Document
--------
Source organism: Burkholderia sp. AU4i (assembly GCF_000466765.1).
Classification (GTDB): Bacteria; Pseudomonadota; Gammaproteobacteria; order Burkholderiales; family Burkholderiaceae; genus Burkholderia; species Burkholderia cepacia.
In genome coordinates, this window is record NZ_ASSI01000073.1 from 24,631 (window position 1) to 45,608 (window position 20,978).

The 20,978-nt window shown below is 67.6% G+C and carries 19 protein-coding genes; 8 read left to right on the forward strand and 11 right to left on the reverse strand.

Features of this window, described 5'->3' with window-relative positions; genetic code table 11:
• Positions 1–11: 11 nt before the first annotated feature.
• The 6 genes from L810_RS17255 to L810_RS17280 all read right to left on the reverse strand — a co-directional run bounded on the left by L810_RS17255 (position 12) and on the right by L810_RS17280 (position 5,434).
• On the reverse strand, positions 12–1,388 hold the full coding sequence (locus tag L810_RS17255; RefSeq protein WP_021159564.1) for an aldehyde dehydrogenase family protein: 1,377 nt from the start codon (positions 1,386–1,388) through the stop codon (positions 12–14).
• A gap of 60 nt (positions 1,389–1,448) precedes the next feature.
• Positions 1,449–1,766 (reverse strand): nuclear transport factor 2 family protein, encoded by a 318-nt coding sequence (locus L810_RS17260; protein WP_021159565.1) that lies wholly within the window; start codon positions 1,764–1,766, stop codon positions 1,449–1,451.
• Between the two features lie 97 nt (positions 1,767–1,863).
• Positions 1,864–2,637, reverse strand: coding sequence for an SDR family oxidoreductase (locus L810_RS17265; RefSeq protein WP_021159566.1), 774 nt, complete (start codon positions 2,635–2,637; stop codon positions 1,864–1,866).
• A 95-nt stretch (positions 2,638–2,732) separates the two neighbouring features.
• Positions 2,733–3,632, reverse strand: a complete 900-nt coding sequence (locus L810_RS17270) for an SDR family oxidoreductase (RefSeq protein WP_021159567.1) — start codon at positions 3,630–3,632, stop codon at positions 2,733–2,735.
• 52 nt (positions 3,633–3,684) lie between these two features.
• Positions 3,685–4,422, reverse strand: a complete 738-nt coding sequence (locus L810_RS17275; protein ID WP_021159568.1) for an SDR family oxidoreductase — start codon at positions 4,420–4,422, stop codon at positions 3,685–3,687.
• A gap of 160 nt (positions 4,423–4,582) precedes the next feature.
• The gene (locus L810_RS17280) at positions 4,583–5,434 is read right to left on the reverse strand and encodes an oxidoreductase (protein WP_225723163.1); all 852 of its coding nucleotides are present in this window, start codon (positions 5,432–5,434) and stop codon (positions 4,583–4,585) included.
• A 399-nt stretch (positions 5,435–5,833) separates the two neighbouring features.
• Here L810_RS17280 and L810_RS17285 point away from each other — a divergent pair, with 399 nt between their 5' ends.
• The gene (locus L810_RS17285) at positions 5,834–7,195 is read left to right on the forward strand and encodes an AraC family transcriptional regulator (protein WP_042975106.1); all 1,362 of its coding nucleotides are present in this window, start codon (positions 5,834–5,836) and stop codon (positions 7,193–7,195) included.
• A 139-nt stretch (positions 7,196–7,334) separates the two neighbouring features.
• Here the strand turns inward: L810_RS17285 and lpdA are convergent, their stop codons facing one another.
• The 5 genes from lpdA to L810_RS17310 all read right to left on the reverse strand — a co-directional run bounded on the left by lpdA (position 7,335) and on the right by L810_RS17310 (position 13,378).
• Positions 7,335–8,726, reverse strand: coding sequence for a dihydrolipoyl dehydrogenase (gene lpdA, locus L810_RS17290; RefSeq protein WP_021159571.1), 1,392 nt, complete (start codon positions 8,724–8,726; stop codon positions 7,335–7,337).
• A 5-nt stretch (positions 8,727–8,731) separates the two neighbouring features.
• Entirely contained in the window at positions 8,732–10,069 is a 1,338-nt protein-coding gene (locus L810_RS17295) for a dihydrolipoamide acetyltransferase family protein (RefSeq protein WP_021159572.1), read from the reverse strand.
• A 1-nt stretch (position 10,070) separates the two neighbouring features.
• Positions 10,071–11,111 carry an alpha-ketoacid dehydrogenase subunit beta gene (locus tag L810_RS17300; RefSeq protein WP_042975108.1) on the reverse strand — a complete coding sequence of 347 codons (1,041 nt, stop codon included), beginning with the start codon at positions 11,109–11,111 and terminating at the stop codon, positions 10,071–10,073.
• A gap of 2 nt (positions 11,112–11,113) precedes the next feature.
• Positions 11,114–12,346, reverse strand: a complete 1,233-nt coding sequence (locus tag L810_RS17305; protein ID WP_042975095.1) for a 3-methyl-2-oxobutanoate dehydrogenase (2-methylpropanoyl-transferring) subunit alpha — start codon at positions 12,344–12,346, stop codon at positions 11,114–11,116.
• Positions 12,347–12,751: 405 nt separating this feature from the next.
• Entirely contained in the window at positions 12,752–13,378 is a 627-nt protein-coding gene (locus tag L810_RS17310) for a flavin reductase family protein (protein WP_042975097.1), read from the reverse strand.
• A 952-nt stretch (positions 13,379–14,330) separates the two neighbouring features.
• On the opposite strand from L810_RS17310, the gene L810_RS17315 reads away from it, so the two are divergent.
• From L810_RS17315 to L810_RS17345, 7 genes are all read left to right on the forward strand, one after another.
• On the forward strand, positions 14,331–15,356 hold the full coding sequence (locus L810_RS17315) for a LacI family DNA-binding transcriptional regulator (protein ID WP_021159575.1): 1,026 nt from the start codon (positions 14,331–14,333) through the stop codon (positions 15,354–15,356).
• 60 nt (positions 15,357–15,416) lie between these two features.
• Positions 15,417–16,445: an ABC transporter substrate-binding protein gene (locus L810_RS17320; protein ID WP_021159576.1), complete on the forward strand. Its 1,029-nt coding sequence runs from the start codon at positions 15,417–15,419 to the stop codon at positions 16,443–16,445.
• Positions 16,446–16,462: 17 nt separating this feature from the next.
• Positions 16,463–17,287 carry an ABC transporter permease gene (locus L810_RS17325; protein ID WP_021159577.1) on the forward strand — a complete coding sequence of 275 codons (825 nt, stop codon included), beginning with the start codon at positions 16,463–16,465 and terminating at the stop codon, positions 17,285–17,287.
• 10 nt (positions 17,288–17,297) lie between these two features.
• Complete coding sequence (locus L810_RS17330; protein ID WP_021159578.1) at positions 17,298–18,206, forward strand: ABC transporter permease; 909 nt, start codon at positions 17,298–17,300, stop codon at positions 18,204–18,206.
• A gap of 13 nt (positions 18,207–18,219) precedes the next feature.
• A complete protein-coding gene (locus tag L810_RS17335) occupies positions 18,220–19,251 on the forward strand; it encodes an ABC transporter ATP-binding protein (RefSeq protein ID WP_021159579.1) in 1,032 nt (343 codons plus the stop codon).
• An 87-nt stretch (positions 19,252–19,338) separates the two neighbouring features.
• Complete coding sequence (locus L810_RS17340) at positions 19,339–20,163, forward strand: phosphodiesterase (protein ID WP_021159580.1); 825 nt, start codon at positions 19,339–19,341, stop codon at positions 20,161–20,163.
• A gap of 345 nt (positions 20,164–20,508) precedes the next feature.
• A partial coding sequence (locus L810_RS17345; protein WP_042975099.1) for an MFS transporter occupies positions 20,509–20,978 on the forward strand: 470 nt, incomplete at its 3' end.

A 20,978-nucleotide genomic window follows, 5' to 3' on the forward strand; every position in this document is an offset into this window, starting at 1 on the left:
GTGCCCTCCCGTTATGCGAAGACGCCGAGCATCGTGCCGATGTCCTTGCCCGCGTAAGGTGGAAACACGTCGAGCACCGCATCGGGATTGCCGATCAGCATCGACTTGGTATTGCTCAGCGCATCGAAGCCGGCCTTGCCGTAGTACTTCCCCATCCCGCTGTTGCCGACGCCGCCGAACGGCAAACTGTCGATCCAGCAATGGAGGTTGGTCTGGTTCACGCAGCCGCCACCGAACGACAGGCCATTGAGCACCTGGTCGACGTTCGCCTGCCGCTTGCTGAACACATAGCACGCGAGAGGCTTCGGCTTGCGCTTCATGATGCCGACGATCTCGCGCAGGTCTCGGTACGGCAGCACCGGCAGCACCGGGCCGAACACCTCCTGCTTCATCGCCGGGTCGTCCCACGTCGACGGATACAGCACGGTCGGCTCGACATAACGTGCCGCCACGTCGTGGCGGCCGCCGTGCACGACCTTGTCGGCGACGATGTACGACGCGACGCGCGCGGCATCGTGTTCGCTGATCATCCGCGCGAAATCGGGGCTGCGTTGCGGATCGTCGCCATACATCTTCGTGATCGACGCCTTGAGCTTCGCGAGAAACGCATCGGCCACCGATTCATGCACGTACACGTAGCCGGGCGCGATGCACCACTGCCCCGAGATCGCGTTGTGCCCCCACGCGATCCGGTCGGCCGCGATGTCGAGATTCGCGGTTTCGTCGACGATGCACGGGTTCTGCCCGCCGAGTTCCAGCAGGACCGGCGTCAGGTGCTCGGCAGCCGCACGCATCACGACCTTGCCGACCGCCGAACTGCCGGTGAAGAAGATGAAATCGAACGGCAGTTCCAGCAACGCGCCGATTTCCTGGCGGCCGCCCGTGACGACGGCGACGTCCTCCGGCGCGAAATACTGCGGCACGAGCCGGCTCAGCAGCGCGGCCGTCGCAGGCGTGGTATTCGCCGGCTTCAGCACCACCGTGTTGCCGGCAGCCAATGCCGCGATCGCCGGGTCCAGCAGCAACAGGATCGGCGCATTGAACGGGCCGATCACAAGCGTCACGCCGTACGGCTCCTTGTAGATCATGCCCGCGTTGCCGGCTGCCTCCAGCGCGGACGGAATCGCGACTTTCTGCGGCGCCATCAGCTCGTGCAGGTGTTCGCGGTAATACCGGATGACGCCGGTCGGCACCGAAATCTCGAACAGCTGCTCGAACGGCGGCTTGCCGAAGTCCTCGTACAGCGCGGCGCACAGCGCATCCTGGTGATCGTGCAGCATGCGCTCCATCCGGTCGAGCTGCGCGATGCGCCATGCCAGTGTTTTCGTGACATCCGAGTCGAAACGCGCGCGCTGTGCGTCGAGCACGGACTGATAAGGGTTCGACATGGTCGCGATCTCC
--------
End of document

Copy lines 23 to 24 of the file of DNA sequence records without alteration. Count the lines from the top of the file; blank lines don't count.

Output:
• Here the strand turns inward: L810_RS17285 and lpdA are convergent, their stop codons facing one another.
• The 5 genes from lpdA to L810_RS17310 all read right to left on the reverse strand — a co-directional run bounded on the left by lpdA (position 7,335) and on the right by L810_RS17310 (position 13,378).